“We need to accept the fact that there is no human life on earth without interfering with nature.” Crisanti said. “It’s just that in this case we are doing it for the good of millions of people living in poverty without the means to fight this disease. It’s had devastating effects for the last three or four thousand years.

“We should give the people in the resource-poor country that has the problem a voice, and a say on whether they want this technology or whether they want a moratorium.

“I would like to ask these people who advocate the moratorium what they will give in exchange to the people living in a country who every day face the prospect of getting malaria. It would be fine if they imposed a moratorium but stepped up investment for controlling malaria worldwide – that would be a reasonable proposal. But they’re not.”

It’s not just the US that has been experimenting with gene drive technology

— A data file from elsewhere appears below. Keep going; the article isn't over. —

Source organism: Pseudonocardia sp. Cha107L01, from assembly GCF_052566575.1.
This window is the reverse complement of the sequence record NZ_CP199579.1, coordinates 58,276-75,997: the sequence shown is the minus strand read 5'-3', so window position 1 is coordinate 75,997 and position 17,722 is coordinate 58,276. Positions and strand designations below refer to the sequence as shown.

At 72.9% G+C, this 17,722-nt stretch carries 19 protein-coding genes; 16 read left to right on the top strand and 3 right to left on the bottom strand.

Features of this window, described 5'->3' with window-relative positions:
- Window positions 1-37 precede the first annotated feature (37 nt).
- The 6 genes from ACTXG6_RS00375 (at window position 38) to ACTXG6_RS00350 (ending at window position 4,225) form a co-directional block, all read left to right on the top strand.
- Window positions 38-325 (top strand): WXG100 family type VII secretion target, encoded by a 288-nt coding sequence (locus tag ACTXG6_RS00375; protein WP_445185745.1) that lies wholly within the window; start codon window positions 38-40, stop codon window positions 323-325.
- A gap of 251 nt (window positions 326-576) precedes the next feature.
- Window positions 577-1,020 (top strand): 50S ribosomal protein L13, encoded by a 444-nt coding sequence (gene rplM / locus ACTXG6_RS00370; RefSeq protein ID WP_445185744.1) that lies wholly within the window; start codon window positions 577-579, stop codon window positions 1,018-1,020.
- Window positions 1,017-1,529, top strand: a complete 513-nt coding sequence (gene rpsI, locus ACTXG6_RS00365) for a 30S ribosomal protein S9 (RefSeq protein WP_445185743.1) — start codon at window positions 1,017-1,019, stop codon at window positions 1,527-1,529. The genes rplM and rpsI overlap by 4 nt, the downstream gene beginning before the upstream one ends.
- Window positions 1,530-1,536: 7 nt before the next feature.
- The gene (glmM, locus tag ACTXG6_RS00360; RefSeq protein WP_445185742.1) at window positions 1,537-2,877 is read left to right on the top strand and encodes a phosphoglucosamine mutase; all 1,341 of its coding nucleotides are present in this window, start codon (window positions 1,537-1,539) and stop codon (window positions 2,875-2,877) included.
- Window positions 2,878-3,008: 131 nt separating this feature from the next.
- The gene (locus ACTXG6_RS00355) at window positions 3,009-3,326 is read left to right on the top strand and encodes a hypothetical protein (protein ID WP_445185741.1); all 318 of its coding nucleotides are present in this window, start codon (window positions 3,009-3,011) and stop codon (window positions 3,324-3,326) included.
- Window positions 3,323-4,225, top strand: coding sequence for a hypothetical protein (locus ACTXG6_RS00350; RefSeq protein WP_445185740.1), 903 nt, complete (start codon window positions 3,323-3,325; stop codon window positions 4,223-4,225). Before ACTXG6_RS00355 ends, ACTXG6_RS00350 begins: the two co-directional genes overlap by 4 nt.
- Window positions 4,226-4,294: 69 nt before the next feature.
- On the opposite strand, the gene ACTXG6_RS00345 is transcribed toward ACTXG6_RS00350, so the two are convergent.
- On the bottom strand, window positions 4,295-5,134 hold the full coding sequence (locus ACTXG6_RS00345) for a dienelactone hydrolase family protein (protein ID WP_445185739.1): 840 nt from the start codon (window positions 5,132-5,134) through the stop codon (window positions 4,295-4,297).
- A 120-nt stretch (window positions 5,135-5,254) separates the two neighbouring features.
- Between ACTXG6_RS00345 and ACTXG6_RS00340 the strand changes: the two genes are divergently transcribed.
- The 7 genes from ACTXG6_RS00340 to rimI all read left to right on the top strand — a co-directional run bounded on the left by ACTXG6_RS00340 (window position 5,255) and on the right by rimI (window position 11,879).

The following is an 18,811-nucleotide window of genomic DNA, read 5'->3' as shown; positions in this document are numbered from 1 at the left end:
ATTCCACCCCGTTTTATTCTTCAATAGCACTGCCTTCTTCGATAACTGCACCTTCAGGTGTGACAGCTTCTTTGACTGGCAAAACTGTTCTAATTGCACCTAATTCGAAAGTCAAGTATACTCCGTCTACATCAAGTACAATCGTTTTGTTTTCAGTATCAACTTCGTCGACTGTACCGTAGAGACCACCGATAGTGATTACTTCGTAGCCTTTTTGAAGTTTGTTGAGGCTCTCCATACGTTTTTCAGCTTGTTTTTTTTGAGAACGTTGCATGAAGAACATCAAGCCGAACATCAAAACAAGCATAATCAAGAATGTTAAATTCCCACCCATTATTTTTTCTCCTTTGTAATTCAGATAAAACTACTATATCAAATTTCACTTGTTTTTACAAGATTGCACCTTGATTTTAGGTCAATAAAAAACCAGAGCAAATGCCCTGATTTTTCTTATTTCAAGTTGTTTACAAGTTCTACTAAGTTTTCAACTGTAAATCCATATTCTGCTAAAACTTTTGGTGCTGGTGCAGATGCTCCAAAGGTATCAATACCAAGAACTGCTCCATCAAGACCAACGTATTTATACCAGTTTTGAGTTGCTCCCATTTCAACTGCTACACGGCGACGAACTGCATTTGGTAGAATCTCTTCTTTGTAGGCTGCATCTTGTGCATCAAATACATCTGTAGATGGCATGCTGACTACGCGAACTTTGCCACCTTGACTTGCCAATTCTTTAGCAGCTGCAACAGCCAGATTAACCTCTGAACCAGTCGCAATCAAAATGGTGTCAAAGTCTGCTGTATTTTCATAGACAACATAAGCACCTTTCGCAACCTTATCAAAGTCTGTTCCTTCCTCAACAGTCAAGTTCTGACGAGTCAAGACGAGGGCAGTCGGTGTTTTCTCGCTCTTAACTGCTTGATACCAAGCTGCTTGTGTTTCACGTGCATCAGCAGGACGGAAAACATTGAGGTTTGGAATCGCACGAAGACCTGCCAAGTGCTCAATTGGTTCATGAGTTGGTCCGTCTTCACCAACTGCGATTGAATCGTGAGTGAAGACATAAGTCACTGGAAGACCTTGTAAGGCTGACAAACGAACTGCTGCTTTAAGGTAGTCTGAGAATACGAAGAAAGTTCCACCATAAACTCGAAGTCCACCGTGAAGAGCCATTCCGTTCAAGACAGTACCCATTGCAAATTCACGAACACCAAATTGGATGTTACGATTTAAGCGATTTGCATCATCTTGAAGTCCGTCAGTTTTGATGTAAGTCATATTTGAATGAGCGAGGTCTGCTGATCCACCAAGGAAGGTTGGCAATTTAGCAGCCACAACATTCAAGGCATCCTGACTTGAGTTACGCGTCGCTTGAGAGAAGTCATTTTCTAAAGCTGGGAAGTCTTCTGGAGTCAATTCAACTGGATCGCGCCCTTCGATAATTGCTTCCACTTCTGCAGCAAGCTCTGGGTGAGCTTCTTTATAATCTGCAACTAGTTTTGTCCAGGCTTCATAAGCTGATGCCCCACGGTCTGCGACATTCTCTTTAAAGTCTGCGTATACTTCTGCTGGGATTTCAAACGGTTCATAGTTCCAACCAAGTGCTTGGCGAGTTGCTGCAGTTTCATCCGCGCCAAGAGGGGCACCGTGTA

Gene drive technology has been used all over the world. For instance, in Brazil in 2016, scientists successfully tested lab-grown mosquitoes in the Cayman Islands, Panama and Brazil. The mosquito was a male Aedes aegypti mosquito genetically engineered to pass on a gene made from combining E. coli and the herpes simplex virus which caused the females’ offspring to die.

In addition, last year New Zealand announced plans to eliminate all of its rats, possums and stoats by 2050. This was to deal with rodents that cause widespread damage to the country’s flora and fauna and impose a substantial economic burden.

The plan similarly proposes to use gene drives and the tool CRISPR. The announcement generated global interest and sparked a debate over the use of gene drives.